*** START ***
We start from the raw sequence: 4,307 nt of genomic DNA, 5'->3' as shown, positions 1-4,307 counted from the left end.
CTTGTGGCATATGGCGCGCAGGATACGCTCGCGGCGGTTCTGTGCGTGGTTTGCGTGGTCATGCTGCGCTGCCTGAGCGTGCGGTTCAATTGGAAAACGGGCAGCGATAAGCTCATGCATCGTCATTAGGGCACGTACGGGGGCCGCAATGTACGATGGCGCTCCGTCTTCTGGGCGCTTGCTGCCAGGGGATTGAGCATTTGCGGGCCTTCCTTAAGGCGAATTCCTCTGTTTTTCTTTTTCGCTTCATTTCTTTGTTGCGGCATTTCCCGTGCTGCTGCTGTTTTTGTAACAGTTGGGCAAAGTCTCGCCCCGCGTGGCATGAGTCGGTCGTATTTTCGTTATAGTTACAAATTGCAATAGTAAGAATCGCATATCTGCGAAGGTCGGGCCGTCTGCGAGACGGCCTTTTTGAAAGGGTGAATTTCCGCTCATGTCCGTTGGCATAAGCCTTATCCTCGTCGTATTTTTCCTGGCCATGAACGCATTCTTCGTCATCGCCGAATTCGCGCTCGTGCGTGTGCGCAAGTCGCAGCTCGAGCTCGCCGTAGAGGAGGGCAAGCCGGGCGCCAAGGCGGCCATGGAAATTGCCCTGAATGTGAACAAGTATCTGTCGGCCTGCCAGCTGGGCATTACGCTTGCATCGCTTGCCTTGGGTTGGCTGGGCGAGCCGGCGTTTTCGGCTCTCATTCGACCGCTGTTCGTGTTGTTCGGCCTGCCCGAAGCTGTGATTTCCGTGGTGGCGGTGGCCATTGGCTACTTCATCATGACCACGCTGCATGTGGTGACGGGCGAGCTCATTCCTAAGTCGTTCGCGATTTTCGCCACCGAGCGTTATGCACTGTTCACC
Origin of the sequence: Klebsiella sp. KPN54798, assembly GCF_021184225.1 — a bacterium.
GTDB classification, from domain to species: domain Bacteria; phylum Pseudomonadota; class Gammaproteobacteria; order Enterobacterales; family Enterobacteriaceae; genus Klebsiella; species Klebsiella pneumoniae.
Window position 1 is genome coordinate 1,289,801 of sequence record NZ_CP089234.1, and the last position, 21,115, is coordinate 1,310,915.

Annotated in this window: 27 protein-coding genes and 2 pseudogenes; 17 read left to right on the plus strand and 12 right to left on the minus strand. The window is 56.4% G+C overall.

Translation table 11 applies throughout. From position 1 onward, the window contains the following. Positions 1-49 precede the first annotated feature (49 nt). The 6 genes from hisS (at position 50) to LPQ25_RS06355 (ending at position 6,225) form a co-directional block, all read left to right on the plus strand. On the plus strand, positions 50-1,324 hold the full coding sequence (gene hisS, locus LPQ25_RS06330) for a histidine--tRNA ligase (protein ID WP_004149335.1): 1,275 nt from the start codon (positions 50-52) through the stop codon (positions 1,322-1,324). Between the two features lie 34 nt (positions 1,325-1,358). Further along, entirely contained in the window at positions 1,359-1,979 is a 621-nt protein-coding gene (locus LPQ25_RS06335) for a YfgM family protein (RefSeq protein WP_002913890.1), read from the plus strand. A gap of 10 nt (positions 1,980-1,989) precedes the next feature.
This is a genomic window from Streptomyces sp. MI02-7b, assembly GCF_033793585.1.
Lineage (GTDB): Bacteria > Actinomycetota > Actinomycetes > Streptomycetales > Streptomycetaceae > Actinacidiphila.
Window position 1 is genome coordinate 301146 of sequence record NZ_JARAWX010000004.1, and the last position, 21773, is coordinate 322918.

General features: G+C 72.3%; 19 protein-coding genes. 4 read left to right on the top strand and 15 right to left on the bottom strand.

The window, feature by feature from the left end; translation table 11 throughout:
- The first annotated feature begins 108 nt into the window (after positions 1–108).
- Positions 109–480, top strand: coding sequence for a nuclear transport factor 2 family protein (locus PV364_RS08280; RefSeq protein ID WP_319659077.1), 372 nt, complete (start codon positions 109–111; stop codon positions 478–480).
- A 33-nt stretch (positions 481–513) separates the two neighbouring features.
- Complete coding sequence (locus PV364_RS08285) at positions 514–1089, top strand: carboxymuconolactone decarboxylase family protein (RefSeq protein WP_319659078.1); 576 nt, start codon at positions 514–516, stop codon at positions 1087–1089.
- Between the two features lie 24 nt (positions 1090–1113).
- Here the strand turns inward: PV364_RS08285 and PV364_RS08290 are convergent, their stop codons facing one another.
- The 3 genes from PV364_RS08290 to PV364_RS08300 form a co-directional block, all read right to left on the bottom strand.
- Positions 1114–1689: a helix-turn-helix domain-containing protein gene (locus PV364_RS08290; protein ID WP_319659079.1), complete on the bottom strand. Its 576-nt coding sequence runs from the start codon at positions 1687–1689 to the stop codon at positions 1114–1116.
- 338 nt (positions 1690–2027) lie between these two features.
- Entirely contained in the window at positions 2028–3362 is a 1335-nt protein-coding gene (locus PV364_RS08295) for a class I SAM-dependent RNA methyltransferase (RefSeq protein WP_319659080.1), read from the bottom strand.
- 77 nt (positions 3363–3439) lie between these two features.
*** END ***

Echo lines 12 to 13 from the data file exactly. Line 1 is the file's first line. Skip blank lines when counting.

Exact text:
The window, feature by feature from the left end; translation table 11 throughout:
- The first annotated feature begins 108 nt into the window (after positions 1–108).